Shareholders and media

New Clicks is committed to regular and transparent communication with the investment community and financial media. A formalised communications policy outlines the principles and practices to be followed by the group in its dealings with regulators, shareholders, analysts and media. A guiding philosophy is that all information is provided equally and simultaneously to all market participants.

The chief executive officer, chief financial officer and managing director of Clicks are the group’s designated spokesmen and are accessible to shareholders. During the year these executives held 68 meetings with local and international shareholders and analysts. No meetings are scheduled during any formal closed periods.

All investor meetings are formally documented and attended by more than one person to ensure information is not disclosed on a selective basis.

The group’s interim and final results are presented to investors and media, with presentations being held in Cape Town during the year. These presentations are followed by roadshows to sell-side analysts and institutional shareholders in both Cape Town and Johannesburg.

Results presentations were broadcast live on subscriber television for the first time this year. Presentations are webcast to broaden accessibility to private and institutional investors alike, both locally and offshore.

Shareholders are encouraged to attend the annual general meeting where the group provides an update on developments within the company and trading performance.

All information released on SENS is also distributed to an extensive database of investors and analysts globally.

Additional information which is not price sensitive is regularly communicated to investors to ensure investors are kept abreast of operational developments in the group.

The group retains the services of an investor relations consultancy to co-ordinate and advise on all aspects of the investor relations and financial communications programmes.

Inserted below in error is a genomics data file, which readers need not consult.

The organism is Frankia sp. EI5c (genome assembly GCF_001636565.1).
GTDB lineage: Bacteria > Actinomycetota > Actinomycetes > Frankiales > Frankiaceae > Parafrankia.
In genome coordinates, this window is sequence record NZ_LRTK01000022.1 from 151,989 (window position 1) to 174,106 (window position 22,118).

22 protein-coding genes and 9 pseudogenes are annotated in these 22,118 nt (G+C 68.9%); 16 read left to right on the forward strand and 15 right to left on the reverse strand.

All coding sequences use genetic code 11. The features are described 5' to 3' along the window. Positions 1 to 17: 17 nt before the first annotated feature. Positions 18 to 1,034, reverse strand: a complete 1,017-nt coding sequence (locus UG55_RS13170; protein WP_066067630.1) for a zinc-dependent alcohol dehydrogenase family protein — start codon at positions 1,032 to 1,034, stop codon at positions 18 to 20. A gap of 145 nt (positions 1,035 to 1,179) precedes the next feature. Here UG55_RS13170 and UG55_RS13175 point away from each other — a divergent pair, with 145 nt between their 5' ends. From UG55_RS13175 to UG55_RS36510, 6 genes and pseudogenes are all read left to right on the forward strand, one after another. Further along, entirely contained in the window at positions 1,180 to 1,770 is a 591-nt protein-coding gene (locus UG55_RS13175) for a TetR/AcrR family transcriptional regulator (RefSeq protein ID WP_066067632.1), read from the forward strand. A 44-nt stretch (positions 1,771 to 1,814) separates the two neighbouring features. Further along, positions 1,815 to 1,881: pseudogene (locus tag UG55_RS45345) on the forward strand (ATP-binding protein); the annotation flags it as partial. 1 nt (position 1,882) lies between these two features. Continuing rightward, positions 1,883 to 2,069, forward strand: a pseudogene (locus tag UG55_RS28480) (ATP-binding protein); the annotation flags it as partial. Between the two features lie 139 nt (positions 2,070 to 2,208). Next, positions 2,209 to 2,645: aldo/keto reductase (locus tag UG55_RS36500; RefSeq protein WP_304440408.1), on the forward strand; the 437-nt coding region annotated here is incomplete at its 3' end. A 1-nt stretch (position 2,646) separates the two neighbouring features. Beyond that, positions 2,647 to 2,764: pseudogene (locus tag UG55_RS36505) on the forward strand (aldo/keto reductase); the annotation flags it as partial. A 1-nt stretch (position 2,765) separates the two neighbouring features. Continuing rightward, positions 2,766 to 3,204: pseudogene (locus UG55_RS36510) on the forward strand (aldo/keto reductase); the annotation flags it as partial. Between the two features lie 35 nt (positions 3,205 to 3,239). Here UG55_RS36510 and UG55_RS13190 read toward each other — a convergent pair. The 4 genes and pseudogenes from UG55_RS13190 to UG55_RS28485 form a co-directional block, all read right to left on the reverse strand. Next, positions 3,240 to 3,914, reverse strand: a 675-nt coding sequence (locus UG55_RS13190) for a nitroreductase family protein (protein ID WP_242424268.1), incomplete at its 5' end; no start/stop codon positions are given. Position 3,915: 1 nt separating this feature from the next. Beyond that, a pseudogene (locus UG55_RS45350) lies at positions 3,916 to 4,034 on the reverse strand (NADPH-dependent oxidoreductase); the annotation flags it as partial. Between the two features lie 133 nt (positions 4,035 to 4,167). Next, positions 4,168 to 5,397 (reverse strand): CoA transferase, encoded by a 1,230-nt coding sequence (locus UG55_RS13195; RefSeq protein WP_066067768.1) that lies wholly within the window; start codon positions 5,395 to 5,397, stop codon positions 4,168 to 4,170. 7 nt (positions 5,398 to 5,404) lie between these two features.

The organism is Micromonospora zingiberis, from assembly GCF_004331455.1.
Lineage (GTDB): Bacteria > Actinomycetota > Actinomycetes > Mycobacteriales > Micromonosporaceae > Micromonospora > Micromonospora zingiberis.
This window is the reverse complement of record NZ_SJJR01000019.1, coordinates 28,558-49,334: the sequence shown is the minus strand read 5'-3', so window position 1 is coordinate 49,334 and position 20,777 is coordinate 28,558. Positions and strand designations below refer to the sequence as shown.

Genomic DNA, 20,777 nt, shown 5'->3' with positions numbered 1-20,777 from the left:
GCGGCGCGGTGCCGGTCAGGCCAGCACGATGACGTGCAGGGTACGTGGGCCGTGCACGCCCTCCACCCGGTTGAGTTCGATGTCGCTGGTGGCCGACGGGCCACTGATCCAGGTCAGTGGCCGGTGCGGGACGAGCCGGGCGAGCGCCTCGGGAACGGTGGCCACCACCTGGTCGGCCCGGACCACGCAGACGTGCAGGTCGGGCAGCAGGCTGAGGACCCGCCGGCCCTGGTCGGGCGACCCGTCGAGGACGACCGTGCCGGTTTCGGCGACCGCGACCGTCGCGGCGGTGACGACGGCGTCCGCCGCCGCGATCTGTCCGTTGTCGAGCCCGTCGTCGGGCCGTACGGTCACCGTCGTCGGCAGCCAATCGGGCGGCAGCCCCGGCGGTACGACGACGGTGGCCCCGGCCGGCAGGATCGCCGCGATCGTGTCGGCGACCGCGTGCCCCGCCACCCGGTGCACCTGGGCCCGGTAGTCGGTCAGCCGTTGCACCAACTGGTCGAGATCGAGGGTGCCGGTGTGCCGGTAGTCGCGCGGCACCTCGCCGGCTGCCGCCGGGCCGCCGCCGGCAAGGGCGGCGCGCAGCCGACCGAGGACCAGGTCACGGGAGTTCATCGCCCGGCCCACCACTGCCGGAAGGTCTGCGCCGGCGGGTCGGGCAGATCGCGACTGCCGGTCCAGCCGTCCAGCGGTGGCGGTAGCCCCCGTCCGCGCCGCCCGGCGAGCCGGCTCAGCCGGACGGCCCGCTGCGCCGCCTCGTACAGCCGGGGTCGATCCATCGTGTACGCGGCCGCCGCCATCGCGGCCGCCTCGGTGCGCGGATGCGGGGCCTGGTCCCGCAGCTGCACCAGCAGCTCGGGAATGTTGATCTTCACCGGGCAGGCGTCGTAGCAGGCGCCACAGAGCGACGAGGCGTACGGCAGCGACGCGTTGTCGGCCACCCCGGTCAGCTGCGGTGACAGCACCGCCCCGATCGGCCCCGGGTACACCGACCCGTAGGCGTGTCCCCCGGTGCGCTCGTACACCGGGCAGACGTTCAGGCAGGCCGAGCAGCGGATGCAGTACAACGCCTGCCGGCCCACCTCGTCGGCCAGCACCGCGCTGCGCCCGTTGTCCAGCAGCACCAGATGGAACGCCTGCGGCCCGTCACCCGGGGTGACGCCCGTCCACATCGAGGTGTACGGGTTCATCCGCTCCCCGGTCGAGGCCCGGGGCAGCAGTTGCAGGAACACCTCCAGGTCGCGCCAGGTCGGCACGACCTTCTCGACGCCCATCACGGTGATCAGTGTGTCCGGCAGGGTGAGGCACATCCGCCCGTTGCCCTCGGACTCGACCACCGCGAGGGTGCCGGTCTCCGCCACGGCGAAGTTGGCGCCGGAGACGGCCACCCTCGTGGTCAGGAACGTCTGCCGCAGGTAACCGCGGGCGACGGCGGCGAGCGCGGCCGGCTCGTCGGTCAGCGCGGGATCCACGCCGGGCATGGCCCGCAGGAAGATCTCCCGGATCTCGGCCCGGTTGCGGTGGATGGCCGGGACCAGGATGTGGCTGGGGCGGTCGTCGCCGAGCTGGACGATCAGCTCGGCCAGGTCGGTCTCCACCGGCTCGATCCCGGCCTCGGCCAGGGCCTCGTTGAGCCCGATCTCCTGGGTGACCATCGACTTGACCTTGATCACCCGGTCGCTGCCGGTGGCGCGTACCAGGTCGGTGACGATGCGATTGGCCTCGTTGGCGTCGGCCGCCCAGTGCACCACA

Corporate social investment

New Clicks is committed to corporate social investment as a means of uplifting disadvantaged communities and creating sustainable development in the country. The New Clicks Foundation has invested close to R3 million in social upliftment projects since its formation in 2002.

The Foundation supports projects that improve the lives of impoverished communities, encourage self-help and lead to personal empowerment. Increasing emphasis is being placed on social investment projects which are aligned with the group’s businesses and have a national impact.

Funding is not provided to individuals, political or religious groups, organisations with poor financial management or projects which have limited sustainability.

The activities of the Foundation are co-ordinated by a board of trustees which includes representatives of senior management and staff. The trustees determine the funding policy, evaluate requests for financial support, assess progress of current programmes and monitor the utilisation of funds.

The major projects supported by the Foundation during the year were:

  • The SunSmart campaign in partnership with the Cancer Association of South Africa (“CANSA”), aimed at promoting awareness of skin cancer and reducing incidence of the disease. This strategic partnership between Clicks and CANSA is now in its third year.
  • Through The Body Shop, the Foundation supports The Big Issue, a social development and upliftment project which assists homeless people to earn a living through magazine sales and integrates them back into the formal job market. New Clicks has invested close to R1 million in The Big Issue over the past seven years, including R100 000 this year, mainly for the development and training of vendors in Gauteng.
  • Musica continues to support DeafSA in promoting deaf awareness and generating funds for hearing-impaired South Africans. This sponsorship supports Musica’s positioning as The Soul Store by assisting people who are unable to share the experience of listening to music. Musica also supports the Noluthando School for the Deaf in the Western Cape.
  • New Clicks has been one of the main supporters of the Woodstock Upliftment Project, a programme to address the social challenges facing the community of Woodstock where the group’s head office is located. Through the efforts of this forum, the Cape Town City Council has approved the establishment of the Woodstock Improvement District and levies from all business property owners in the area will now be used to improve services, including lighting, cleansing, greening and security.
  • UPD’s social responsibility programme includes an annual contribution of R30 000 to the SA Pharmacy Council bursary fund which covers the training of five Bachelor of Pharmacy students.

Financial support was also granted to Nazareth House, Lifeline/Childline, Education Alive, Wola Nani (for World AIDS Day), The Homestead and The Marion Institute.